Gulf Stream series wins Knight Science Journalism Program’s Inaugural Victor K. McElheny Award
Award honoring local and regional science journalism will go to a reporting team from the Charleston Post and Courier.
“The local newspaper and radio station are where many people get the news that matters to them the most, and sadly, a lot of good science reporting at these outlets goes unnoticed. So it was really encouraging to see the quality, breadth, and depth of science coverage in this year’s entries — and to see that these stories are having real impacts in their communities.”
— Deborah Blum, direcotr of the Knight Science Journalism Program
The Knight Science Journalism Program at MIT has announced that the inaugural Victor K. McElheny Award for local and regional science journalism will go to a team of reporters from the Charleston Post and Courier, for an investigative series that shed light on a little-known impact of climate change and an overlooked risk of offshore drilling in the eastern U.S.
The series featured a captivating piece by Tony Bartelme that took readers “into” the Gulf Stream, the powerful system of currents that carries warm tropical water up the U.S. East Coast to the Arctic. Weaving the story of a 1969 submarine expedition with the more recent story of an unexpected Gulf Stream slowdown, Bartelme expertly conveyed both the current’s might and its fragility in the face of climate change. In a data-driven companion piece, Bartelme and Emory Parker used more than 1,000 simulations to paint a startling picture of how the Gulf Stream could complicate efforts to contain spills from offshore drilling operations — a salient concern now that some lawmakers are pushing to open the East Coast to drilling. And in a mark of the team’s innovative approach to audience engagement, the series included an adult coloring book: “30 Days in the Gulf Stream,” designed by Bartelme and Chad Dunbar.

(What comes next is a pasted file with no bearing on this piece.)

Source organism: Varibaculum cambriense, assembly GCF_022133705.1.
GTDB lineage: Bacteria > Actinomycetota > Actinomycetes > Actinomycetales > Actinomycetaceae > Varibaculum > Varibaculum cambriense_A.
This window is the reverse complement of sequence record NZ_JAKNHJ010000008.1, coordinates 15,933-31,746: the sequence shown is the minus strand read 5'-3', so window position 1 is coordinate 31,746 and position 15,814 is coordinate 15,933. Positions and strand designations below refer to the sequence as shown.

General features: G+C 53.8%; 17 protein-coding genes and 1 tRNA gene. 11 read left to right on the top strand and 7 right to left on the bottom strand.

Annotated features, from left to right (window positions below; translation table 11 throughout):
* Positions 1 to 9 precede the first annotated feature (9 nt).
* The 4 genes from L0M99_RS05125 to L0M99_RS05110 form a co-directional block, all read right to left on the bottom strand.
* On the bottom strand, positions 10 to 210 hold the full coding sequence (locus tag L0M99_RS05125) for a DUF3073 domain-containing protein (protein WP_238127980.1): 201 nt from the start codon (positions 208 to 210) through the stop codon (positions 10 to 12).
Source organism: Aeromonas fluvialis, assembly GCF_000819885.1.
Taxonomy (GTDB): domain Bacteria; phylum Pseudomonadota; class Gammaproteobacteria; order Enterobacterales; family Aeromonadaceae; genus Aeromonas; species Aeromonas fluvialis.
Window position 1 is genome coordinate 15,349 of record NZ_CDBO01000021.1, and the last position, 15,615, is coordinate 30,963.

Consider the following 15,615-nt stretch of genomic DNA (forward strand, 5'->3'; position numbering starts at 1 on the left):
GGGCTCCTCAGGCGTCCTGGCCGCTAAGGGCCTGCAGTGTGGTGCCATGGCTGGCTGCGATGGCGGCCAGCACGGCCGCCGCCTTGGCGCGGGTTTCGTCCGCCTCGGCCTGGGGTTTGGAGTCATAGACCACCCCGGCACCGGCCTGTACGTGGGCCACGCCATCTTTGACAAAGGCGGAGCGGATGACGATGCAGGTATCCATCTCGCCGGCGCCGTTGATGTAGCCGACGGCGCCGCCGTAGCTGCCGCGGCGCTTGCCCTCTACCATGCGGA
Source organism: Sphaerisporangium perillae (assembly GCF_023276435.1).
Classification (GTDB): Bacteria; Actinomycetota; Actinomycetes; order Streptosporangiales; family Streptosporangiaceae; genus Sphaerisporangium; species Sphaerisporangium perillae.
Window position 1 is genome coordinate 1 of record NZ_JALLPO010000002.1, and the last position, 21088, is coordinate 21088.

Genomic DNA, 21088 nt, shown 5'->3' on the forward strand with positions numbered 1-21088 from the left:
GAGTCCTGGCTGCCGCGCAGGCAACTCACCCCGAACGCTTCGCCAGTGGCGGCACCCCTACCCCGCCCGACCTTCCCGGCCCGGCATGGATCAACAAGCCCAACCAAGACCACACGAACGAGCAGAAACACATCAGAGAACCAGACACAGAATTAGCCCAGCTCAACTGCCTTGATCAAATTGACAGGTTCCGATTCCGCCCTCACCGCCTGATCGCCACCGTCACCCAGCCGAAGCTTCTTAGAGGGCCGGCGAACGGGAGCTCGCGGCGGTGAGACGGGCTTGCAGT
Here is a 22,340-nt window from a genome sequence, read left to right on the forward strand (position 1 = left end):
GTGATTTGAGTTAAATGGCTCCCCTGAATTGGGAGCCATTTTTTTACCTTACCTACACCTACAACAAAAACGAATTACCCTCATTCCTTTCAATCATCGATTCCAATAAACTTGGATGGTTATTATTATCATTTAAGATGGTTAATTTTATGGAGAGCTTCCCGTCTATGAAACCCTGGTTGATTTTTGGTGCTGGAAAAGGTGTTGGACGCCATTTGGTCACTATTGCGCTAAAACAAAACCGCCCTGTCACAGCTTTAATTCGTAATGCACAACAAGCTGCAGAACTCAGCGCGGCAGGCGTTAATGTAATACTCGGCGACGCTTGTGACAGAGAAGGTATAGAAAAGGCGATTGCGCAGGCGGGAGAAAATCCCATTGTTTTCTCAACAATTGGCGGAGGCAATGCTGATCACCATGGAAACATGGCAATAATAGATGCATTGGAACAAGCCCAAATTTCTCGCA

“It was really well done and creative — an unexpected story told with great storytelling technique,” remarked a member of the judging panel. “The topic was fresh, and it had real impact.” National environmental groups described the team’s work as “stunning,” and the series helped energize the drilling debate ahead of South Carolina’s 2018 elections.